Edwards 2002 : The Case for the Regressive Systems Tract With Examples From the Tertiary and Pleistocene of the Northern Gulf Coast Basin. Trans. Gulf Coast Assoc. Geol. Socs. v. 52, 243-255.
According to sequence stratigraphic theory, the HST and theLST are separated by a sequence boundary, with two implications: (1) the LST of a particular sequence is younger than the HST of the preceding sequence, and (2) the two systems tracts contains facies that are not genetically related.
In the years following the introduction of sequence stratigraphy (early 1990's), it was noted in several publications that in areas where sediment input was active during a period of overall sea level fall, a single widespread sequence boundary did not form. Since the model necessitated the existence of a sequence boundary, stratigraphers argued over where the sequence boundary should be placed. To try to deal with this problem, the concept of "forced regression" was introduced, but this did not resolve the fundamental problems.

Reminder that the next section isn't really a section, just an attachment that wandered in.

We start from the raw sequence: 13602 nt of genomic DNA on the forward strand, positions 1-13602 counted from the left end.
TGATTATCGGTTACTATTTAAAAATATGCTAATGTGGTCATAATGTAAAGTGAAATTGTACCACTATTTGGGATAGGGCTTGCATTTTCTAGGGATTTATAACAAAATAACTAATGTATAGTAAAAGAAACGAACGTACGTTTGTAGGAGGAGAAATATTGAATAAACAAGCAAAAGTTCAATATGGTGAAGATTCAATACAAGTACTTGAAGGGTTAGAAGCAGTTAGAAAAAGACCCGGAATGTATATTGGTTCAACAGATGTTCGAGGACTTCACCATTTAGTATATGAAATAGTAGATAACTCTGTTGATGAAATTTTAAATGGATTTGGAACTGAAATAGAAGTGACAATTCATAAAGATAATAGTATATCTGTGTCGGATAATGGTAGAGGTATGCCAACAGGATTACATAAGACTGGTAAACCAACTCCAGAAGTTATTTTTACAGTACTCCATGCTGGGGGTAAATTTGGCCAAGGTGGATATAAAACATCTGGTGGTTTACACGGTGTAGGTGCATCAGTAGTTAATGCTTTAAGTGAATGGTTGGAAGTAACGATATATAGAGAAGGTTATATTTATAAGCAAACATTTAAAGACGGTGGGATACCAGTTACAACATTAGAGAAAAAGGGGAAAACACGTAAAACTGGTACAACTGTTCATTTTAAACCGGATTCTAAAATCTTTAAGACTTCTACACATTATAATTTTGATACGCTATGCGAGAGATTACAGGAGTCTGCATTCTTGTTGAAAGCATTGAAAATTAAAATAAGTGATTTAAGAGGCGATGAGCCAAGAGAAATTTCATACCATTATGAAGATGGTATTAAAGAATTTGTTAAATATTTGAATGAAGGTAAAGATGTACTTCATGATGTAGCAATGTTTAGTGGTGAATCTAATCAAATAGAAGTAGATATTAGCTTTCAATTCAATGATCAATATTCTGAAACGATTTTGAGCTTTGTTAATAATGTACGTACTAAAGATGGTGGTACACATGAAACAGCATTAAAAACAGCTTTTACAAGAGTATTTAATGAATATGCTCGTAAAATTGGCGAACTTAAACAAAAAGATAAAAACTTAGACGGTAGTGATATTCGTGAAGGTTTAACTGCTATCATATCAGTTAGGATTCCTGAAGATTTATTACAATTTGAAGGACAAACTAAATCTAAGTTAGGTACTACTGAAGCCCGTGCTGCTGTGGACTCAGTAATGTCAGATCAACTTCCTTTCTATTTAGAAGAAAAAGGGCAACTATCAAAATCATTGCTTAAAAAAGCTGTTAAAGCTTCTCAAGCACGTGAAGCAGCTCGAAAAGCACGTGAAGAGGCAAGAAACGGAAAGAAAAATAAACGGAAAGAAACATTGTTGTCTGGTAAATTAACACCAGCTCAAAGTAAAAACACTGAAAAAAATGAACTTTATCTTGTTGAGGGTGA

Uncritical application of the original (eustatically forced) sequence-stratigraphic paradigm requires geoscientists to identify stratigraphic components without any basis in fact or theory. Where analysis of the data indicates that updip and downdip facies are genetically related, a sequence model may be inappropriate or misleading. In these cases, the term regressive systems tract is preferred, as it removes the need to identify a conceptual artifact: the chronostratigraphically and geometrically significant sequence boundary.
©by Marc B. Edwards